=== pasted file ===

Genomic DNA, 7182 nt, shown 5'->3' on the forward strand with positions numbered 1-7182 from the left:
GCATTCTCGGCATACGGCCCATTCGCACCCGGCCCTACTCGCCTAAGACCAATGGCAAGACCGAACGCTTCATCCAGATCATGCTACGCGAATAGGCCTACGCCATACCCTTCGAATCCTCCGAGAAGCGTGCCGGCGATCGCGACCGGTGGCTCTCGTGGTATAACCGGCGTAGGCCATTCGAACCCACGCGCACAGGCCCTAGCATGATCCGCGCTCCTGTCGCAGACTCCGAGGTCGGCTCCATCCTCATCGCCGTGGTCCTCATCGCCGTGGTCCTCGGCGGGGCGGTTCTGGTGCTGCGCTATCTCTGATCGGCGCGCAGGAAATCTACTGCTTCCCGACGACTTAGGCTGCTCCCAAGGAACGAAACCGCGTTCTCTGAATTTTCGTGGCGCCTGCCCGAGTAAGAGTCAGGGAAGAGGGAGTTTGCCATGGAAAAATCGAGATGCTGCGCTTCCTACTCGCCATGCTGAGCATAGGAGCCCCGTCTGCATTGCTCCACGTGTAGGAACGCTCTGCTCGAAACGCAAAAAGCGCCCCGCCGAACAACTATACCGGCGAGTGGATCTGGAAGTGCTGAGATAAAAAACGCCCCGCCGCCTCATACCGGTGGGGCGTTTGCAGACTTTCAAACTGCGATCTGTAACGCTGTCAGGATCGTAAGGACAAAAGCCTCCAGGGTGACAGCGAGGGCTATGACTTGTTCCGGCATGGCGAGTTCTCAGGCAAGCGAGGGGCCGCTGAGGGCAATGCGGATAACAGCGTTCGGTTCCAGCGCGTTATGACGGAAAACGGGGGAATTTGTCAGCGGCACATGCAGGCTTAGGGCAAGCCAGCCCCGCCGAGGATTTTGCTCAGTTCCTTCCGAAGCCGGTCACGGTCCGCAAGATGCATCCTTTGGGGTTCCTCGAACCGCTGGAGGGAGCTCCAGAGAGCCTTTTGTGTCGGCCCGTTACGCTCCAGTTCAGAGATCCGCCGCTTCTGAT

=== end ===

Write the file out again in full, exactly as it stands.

Genomic DNA, 7182 nt, shown 5'->3' on the forward strand with positions numbered 1-7182 from the left:
GCATTCTCGGCATACGGCCCATTCGCACCCGGCCCTACTCGCCTAAGACCAATGGCAAGACCGAACGCTTCATCCAGATCATGCTACGCGAATAGGCCTACGCCATACCCTTCGAATCCTCCGAGAAGCGTGCCGGCGATCGCGACCGGTGGCTCTCGTGGTATAACCGGCGTAGGCCATTCGAACCCACGCGCACAGGCCCTAGCATGATCCGCGCTCCTGTCGCAGACTCCGAGGTCGGCTCCATCCTCATCGCCGTGGTCCTCATCGCCGTGGTCCTCGGCGGGGCGGTTCTGGTGCTGCGCTATCTCTGATCGGCGCGCAGGAAATCTACTGCTTCCCGACGACTTAGGCTGCTCCCAAGGAACGAAACCGCGTTCTCTGAATTTTCGTGGCGCCTGCCCGAGTAAGAGTCAGGGAAGAGGGAGTTTGCCATGGAAAAATCGAGATGCTGCGCTTCCTACTCGCCATGCTGAGCATAGGAGCCCCGTCTGCATTGCTCCACGTGTAGGAACGCTCTGCTCGAAACGCAAAAAGCGCCCCGCCGAACAACTATACCGGCGAGTGGATCTGGAAGTGCTGAGATAAAAAACGCCCCGCCGCCTCATACCGGTGGGGCGTTTGCAGACTTTCAAACTGCGATCTGTAACGCTGTCAGGATCGTAAGGACAAAAGCCTCCAGGGTGACAGCGAGGGCTATGACTTGTTCCGGCATGGCGAGTTCTCAGGCAAGCGAGGGGCCGCTGAGGGCAATGCGGATAACAGCGTTCGGTTCCAGCGCGTTATGACGGAAAACGGGGGAATTTGTCAGCGGCACATGCAGGCTTAGGGCAAGCCAGCCCCGCCGAGGATTTTGCTCAGTTCCTTCCGAAGCCGGTCACGGTCCGCAAGATGCATCCTTTGGGGTTCCTCGAACCGCTGGAGGGAGCTCCAGAGAGCCTTTTGTGTCGGCCCGTTACGCTCCAGTTCAGAGATCCGCCGCTTCTGAT